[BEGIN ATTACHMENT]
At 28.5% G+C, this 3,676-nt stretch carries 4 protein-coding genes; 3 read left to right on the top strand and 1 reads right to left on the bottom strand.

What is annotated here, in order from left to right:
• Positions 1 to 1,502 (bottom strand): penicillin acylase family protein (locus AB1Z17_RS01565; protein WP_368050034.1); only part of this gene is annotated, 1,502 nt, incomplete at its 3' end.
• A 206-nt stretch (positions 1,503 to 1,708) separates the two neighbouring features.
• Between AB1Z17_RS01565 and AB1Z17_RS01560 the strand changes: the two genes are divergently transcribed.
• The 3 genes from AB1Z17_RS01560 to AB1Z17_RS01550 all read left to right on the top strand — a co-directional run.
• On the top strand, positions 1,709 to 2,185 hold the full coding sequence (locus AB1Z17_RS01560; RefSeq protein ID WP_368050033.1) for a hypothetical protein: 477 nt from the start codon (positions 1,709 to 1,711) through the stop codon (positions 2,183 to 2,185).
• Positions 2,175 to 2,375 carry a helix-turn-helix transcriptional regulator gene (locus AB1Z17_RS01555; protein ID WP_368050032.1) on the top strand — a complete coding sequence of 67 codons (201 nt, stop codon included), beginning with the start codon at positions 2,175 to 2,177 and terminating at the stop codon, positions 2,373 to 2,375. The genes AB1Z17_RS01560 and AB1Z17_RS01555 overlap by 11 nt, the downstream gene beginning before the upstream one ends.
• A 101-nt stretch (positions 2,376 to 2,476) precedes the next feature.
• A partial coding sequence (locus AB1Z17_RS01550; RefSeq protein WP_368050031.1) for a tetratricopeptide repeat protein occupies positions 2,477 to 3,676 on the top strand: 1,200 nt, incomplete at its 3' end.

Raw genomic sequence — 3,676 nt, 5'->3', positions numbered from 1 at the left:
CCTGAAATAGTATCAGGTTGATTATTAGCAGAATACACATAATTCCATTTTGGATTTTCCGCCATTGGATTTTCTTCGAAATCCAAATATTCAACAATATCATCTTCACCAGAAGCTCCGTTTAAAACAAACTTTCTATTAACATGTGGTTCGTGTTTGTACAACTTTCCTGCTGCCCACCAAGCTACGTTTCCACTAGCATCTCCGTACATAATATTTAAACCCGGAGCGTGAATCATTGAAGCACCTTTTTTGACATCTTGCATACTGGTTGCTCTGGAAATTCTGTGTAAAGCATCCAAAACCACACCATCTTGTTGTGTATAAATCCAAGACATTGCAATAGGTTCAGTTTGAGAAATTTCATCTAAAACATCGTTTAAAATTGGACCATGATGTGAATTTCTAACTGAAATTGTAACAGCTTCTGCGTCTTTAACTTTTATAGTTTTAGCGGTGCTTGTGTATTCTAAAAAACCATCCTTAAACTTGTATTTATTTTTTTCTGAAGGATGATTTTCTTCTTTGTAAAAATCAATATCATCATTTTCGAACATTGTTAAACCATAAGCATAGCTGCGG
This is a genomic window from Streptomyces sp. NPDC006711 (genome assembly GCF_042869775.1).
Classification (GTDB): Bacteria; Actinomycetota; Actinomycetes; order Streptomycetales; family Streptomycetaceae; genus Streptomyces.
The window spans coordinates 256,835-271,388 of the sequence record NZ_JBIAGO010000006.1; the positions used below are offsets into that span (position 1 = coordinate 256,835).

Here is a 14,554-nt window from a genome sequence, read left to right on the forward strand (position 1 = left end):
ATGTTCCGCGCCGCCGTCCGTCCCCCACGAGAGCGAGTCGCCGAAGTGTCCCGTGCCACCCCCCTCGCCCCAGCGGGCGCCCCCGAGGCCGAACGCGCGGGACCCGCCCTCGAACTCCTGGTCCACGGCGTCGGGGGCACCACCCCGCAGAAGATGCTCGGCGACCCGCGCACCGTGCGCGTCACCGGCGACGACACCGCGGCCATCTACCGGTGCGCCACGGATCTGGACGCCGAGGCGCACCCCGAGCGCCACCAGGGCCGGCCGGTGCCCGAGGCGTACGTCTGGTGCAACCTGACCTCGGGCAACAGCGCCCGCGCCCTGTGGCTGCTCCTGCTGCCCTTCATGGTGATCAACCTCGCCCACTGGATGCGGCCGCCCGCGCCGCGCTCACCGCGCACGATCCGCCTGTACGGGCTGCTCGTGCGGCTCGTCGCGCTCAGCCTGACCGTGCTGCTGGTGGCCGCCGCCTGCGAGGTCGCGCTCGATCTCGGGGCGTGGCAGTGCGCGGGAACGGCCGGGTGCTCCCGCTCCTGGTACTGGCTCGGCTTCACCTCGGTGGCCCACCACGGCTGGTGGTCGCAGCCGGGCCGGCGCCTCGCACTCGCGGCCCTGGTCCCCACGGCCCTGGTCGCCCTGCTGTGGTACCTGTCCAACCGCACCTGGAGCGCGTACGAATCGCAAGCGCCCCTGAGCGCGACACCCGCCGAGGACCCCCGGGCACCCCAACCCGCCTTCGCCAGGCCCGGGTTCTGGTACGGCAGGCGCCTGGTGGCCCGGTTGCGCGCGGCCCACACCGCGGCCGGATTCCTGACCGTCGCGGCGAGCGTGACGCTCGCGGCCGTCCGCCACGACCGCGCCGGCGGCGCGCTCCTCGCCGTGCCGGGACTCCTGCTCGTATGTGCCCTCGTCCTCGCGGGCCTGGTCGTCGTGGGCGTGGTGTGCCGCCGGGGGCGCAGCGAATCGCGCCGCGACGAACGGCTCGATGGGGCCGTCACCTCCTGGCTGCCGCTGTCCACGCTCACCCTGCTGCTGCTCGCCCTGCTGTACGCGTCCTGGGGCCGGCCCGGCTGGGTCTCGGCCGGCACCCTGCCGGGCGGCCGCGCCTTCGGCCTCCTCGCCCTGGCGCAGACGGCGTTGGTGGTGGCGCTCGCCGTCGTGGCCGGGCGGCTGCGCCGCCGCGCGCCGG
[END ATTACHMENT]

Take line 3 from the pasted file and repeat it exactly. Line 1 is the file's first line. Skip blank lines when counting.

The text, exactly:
• Positions 1 to 1,502 (bottom strand): penicillin acylase family protein (locus AB1Z17_RS01565; protein WP_368050034.1); only part of this gene is annotated, 1,502 nt, incomplete at its 3' end.